Does E-Verify need to be fixed?

We recently looked at the massive ICE raids in Mississippi that netted nearly seven hundred illegal aliens working at seven different food processing plants in that state. While it was surely obvious to the plant owners and managers that some of the workers were in the country illegally (at least the ones wearing ICE ankle monitors, anyway), many others might have been harder to spot. So if we are to assume that not everyone in the company was knowingly hiring illegals, how did they all manage to get jobs?

The LA Times has a good article on the subject this week, including interviews with some of the illegal workers themselves. They discovered that the E-Verify system has a couple of problems with it and one major weakness. And it may be time to take a fresh look at the system and make some improvements. First of all, the illegal immigrants apparently have very little trouble obtaining a fake social security card bearing the name of an actual citizen. And E-Verify can’t tell the difference.

Arriving in Mississippi last year, Beatriz, a 22-year-old Guatemalan, quickly learned all she had to do was purchase fraudulent documents and apply at one of the many plants where cursory reviews and few questions are the norm.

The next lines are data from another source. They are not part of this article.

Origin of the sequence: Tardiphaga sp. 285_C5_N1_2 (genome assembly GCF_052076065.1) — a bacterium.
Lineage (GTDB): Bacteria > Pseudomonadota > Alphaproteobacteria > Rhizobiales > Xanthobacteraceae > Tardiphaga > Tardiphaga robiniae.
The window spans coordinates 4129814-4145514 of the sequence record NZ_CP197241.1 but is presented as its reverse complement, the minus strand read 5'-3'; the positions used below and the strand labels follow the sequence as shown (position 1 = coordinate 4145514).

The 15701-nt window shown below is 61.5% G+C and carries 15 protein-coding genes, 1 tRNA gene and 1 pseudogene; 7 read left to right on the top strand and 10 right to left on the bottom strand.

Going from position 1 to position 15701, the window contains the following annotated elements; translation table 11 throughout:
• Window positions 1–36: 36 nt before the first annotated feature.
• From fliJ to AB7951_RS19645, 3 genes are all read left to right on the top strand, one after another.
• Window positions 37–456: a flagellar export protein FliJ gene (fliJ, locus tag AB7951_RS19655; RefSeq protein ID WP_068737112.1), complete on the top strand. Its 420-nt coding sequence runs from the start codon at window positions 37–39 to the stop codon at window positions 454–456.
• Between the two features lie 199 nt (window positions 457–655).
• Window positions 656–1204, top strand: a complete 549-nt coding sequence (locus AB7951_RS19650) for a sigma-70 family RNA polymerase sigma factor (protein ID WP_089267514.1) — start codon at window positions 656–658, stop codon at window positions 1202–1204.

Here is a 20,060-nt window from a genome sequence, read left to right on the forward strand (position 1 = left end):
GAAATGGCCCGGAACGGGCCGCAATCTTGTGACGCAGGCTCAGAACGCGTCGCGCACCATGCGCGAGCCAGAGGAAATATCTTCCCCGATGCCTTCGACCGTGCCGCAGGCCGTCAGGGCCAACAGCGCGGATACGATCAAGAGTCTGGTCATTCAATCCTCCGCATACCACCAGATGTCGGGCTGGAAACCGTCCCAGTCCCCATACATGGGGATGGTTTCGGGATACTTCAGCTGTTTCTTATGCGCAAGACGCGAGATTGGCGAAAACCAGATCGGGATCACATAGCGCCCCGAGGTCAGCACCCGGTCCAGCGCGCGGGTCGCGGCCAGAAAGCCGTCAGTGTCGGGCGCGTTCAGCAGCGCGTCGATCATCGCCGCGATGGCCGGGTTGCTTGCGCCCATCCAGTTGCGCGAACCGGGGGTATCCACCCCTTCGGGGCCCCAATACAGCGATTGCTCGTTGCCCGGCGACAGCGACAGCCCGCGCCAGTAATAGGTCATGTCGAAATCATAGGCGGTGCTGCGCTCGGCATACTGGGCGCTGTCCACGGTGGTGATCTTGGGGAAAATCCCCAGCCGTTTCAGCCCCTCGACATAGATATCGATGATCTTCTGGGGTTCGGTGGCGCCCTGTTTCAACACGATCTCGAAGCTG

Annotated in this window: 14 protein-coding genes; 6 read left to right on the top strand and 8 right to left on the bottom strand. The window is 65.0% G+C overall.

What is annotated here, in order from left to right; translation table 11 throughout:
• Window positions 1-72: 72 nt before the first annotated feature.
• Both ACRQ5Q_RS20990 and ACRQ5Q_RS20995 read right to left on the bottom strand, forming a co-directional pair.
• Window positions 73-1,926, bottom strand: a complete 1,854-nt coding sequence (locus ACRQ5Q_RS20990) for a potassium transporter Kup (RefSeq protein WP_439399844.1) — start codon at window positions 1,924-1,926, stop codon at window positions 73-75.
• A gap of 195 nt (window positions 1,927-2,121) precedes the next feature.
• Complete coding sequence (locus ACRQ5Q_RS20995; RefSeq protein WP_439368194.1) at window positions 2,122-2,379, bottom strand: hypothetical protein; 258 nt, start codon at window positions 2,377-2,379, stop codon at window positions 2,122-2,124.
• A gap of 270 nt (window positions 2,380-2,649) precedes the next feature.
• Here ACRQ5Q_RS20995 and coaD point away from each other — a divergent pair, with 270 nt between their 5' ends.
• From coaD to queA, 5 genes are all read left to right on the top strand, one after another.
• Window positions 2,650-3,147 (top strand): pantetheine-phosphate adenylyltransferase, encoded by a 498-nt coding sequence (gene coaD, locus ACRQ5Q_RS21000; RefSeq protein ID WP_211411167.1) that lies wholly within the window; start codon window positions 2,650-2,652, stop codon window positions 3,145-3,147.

So she paid a man $1,500 for a fake Social Security card, a matching identification card with her photo and a new name: Brandy. Within days, she had a job cutting and weighing chicken at Pearl River Foods in the town of Carthage.

“It’s not a secret. Almost everyone works with another name,” she said. “All they do is verify your Social Security number and your ID with another name and you’re good.”

There are actually a slew of problems being highlighted in this article, but not all of them can be blamed on the government. They claim that as many as half of the people hired in that region never have their applications run through E-Verify, even though it’s mandated under state law. That’s the fault of the employers who are breaking the law, but it also sounds as if the law is almost unenforceable.

The next issue is the fact that the illegal aliens can seemingly obtain a fake Social Security card both cheaply and easily. The people selling these documents are criminals engaged in felonies, so better enforcement of existing law will be required to cut back on that activity. It’s also a good reminder to keep in mind whenever you’re lectured about how all of these “undocumented” aliens aren’t breaking any serious laws and should be left alone. Purchasing a fake Social Security card and using someone else’s name to work illegally at a job and receive pay for it is a felony. They are not “innocent undocumented immigrants.”

But the big item on the list is the fact that the E-Verify system is so easily fooled. Apparently, you can run any legal citizen’s name and SSN through and it will simply approve them. It seems as if there should be some way to have the system recognize when the name matches someone who lives in an entirely different part of the country or is retired (or even dead) and have E-Verify toss up a red flag and halt the process until further investigation is done. It would be a worthwhile investment for the government to make in this technology if that’s the case.

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John Stossel 12:01 AM on June 09, 2023